Will 8000 South Get The Green Light To Expand?
Jan 30, 2015 12:31PM
● By Peter Worona
The intersection of 8000 South and 700 East. 8000 South leads to a dead end right now, but it could be extended through the neighborhood, where residents are split in their opinions about it.
There seems to be some tension between two groups of Sandy residents over a proposed 8000 South street expansion. The planned expansion would bring the current road east from 700 East and connect it to Cedar Terrace Drive (about 7985 South).
Traffic is the number-one complaint of those opposed to the street expansion, according to a group who presented their case to the Sandy City Council in January. They are concerned that routing a main road like 8000 South into a local road will cause an influx of vehicles, thus needlessly endangering those who already live in the neighborhood.
“My concern is that one day my daughters will be on their scooters when someone flips around really quickly,” said Tyler Maynard, who lives in the area. He echoed the concerns of other residents who believe that drivers already go too fast without even yet having to worry about more vehicles than they’re used to.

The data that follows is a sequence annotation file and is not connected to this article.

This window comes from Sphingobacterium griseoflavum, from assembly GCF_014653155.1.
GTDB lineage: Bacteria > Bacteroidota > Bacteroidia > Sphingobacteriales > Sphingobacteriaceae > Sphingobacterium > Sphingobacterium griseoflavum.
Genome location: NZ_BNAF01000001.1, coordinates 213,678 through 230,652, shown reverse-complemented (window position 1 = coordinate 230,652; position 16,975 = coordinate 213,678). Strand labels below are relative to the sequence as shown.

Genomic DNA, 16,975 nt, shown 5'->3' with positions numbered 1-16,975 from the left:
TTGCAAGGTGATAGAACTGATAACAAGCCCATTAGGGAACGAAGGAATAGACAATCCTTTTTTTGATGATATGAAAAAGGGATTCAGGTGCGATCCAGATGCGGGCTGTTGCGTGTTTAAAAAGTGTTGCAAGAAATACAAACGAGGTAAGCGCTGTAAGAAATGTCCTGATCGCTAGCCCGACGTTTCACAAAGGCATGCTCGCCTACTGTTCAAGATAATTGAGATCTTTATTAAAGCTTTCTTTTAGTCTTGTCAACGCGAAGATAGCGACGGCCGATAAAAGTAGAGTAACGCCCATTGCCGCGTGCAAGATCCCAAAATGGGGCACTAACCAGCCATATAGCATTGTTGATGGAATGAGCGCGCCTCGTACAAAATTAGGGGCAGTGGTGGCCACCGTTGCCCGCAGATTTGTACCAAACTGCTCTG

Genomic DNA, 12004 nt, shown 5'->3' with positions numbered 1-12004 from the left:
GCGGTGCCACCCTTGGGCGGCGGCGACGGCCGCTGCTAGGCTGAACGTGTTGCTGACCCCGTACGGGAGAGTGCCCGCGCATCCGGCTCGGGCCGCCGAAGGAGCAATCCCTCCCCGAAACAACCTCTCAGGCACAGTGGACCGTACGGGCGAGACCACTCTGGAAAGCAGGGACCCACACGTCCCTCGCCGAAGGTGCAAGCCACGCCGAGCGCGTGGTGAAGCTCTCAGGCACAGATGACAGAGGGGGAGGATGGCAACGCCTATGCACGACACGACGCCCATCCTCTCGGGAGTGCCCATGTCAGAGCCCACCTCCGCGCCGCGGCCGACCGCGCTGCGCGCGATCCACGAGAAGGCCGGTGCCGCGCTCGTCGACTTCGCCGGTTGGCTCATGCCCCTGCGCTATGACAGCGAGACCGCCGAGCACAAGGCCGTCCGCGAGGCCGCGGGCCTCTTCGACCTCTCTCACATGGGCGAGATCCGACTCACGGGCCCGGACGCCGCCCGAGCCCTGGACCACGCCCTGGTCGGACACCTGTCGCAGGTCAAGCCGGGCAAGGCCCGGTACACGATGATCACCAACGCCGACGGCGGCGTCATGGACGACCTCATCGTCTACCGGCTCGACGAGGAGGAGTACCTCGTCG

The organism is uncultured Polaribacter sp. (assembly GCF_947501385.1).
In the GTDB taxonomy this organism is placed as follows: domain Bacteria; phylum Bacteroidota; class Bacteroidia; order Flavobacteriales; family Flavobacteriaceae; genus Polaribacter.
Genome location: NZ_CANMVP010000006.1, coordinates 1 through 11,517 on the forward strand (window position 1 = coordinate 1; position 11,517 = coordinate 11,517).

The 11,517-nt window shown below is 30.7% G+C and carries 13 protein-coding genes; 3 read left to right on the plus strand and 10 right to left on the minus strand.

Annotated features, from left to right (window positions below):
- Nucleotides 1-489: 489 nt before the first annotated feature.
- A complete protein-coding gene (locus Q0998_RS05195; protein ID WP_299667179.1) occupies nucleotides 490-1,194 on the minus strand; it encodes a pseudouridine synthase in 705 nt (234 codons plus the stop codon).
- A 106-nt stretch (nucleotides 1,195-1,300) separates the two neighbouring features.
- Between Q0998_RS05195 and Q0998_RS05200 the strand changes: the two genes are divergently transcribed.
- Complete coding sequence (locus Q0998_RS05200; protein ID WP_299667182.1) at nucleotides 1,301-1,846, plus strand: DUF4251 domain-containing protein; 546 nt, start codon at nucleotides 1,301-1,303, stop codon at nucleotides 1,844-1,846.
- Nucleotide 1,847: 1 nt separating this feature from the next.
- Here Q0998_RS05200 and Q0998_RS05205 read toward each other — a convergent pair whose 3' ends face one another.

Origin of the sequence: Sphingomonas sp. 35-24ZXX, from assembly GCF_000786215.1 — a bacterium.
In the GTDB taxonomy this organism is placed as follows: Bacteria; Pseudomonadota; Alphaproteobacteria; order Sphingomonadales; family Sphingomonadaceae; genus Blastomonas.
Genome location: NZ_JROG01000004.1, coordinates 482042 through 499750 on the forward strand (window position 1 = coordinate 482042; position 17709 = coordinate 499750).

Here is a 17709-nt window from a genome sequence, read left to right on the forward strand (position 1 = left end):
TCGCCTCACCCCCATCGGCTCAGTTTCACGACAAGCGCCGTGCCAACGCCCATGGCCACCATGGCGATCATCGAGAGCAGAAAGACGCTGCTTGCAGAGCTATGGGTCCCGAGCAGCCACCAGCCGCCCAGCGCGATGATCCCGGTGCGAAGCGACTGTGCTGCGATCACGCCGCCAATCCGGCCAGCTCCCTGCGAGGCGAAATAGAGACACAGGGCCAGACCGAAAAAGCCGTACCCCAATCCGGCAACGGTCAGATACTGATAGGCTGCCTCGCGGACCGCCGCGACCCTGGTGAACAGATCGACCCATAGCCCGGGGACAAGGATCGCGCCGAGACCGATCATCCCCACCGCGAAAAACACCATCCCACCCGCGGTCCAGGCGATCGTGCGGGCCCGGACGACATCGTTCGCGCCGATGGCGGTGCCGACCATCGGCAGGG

Carol Garden, a longtime resident of the nearby neighborhood, brought up a different concern: crime. She said she has noticed an increase in crime since Ponderosa Way was connected to 7800 South, and she believes this situation will cause another increase.
“If you open that road, [criminals] will have an easy-access out,” she said.
Not everyone is opposed to the 8000 South expansion, however. According to Sandy City Public Works Director Rick Smith, a petition signed by 60 residents in favor of the expansion was brought to Sandy City soon after the city council heard the arguments of those opposed to the project.
Smith cited safety as the major reason this project is being proposed.
“The big issue with the area here is that you have several outlets to 700 East, but there are no signalized outlets to 700 East from that subdivision,” he said. “That’s a safety issue. Fifty years ago, it wouldn’t have been, but the traffic is so heavy now that in order to get out onto 700 East, especially going left, it’s very, very difficult.”
Sandy City has already purchased the property needed to begin the expansion, but the project cannot begin unless the city council approves it.
The city is currently doing studies on all of the interior streets of the subdivision to show how the distribution of traffic would be benefited by the traffic signal. If the council ultimately approves the project, it will begin sometime later this year.